For '03 Toyota introduces an all-new 4Runner that is larger, roomier, and more powerful. Under the hood can be found either a new, all-aluminum 4.0L V-6 that produces 245 hp and 283 lb-ft of torque or the familiar 4.7L V-8 that produces 235 hp and 320 lb-ft of torque. A new five-speed automatic transmission is available with the V-8 and a new Multi-Mode 4WD system is available with both engines. It uses a Torsen limited-slip center differential that can send power front to rear depending upon road conditions. Other advance features like Downhill Assist Control and Hill-start Assist Control find their way onto the 4Runner. The new body also includes a much roomier and more spacious interior.
What we liked
The new 4Runner was a very strong performer. Ours came to us with the 4.7L V-8, and its 235 hp and 320 lb-ft of torque was more than adequate to move the 'Runner along smartly. It was the hot rod of the group.
The 4Runner's brakes are extremely powerful and produced the shortest stopping distance of all the vehicles tested. Another plus was that the brake pedal is very linear, offering great feel and making the brakes easy to use.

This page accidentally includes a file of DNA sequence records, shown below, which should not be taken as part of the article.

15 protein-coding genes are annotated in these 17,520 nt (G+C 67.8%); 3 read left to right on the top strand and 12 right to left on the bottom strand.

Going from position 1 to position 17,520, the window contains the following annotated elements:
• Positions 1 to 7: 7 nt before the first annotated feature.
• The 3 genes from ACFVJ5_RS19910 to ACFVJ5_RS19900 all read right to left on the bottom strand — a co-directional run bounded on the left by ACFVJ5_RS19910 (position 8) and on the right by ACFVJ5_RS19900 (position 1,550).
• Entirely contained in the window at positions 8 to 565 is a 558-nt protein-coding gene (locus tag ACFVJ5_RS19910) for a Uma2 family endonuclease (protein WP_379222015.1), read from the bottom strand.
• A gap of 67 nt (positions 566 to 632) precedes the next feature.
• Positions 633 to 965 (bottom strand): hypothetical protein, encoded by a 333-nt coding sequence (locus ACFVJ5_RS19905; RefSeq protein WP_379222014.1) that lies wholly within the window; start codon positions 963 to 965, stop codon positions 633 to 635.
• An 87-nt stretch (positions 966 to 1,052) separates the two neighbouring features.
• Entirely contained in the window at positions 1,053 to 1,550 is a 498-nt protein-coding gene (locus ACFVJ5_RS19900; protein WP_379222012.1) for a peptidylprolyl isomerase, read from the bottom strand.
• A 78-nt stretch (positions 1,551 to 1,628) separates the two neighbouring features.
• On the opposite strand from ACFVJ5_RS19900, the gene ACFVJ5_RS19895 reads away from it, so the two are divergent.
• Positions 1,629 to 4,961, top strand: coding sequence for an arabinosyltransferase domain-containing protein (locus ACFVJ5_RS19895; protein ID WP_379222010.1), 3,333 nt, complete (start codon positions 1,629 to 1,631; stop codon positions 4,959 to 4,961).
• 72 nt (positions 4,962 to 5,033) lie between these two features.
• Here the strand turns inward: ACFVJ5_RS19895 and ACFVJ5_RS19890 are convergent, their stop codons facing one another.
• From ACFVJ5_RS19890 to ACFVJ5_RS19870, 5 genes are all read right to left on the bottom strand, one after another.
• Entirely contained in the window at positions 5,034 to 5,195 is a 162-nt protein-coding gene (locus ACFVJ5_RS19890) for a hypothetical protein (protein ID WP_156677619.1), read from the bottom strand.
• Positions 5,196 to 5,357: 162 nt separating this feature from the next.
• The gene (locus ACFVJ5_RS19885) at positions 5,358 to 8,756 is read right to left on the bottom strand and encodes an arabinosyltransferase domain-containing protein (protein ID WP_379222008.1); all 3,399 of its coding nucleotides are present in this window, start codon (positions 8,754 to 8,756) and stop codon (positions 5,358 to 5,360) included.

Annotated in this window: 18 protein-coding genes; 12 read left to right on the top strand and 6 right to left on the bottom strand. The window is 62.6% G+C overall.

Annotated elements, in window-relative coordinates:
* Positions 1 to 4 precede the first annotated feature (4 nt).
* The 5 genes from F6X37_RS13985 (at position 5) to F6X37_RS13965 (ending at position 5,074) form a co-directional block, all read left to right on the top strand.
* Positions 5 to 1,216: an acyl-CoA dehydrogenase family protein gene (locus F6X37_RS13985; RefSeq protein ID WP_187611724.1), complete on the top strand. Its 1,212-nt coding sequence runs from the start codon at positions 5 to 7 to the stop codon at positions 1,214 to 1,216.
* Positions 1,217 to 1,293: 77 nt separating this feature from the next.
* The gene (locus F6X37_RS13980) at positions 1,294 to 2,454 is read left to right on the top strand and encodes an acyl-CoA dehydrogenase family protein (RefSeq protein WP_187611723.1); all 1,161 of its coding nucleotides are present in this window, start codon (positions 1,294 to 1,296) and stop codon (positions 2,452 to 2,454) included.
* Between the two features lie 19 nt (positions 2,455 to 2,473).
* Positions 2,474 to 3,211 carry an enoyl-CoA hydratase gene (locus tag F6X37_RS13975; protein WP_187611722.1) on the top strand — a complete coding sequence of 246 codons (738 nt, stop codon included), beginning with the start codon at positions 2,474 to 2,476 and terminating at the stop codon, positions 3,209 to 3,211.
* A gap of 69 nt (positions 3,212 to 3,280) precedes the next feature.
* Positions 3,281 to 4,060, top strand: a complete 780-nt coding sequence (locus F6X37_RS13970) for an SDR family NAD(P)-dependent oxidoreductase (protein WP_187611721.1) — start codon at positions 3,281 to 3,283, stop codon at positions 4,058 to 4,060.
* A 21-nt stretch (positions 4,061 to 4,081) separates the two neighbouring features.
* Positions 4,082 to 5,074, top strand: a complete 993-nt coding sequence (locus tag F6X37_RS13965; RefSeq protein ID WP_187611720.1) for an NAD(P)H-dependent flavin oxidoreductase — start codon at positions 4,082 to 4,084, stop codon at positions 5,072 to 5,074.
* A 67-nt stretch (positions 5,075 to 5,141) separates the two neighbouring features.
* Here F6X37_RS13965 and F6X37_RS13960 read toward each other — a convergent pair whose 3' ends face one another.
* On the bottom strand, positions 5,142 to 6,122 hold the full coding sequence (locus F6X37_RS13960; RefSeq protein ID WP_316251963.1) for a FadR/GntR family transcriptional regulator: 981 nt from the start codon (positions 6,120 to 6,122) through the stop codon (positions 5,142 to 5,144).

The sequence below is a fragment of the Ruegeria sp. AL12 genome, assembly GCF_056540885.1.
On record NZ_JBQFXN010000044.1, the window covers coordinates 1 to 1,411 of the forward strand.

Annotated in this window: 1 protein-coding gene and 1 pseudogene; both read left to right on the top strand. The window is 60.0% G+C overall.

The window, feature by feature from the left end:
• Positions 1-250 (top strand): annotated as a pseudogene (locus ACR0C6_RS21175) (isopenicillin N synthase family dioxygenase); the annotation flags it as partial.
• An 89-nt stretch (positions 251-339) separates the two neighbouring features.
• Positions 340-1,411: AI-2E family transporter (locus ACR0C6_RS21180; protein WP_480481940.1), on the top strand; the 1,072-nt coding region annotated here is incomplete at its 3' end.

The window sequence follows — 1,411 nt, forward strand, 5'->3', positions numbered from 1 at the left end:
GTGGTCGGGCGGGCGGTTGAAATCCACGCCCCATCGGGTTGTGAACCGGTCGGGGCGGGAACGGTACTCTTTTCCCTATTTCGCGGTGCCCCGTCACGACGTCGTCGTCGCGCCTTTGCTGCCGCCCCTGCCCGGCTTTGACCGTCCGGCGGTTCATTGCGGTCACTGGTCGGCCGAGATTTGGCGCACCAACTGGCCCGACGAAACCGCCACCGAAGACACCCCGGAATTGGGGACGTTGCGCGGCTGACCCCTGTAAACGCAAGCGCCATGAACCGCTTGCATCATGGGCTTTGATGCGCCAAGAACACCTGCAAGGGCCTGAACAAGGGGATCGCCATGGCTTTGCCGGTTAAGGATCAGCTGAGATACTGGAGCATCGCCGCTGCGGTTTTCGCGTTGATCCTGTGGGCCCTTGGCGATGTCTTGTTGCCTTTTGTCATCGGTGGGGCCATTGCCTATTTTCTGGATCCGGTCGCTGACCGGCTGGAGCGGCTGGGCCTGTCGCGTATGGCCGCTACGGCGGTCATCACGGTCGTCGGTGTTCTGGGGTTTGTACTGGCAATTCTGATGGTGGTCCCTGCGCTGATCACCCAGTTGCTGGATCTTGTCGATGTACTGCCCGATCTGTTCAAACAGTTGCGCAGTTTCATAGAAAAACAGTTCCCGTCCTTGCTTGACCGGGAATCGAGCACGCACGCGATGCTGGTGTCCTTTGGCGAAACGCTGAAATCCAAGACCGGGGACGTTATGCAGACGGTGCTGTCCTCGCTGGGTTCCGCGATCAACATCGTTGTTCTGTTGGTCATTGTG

The 4Runner's ability to carve through twisty mountain roads is also impressive. Standard on our Sport model is the diagonal-linked suspension system called X-REAS, developed by Yamaha. In this system, the compression chamber of each shock is cross-linked to its diagonal mate, and when a unit deflects, fluid is transferred from shock to shock. This reduces body roll and pitch. It was noticeable, as the 'Runner can be pushed through the corners extremely hard with a ton of confidence. Coupling this with a smooth highway ride made the 4Runner great on the pavement.
On the trail the 4Runner also did surprisingly well. Its suspension gobbled up bumps with ease and it could creep slowly in low range when needed. The power of the V-8 propelled it to the top of most dunes with ease--as long as the Vehicle Skid Control system was turned off. Leave it on, and the 4Runner instantly bogged.
What we didn't like
While the 4Runner did well on the trail, we wished it were a bit higher. Another minor gripe was that the traction-control system required too much wheelspin to engage.
Other gripes revolved around the 4Runner's interior. While the new layout is roomier and more comfortable than that of the previous generation, most of our judges did not like the new instrument cluster, which is difficult to see. Other judges did not like the HVAC controls, and some commented that there was just too much plastic.
Check It Out If:
You're in the mood for a killer ride that will do it all at a moderate price.
Avoid It If:
You're a traditionalist who doesn't trust electronic traction control.
The Short Version:
Terrific drivetrain. Who did that dash? Relies on wheelspin, instead of eliminating same. Hoodscoop is for decoration only. Weirdest heater controls in the bunch.
The Final Verdict
The 4Runner is a strong performer on the highway or trail with an excellent mechanical foundation. Only a few gripes about the interior kept it from finishing better.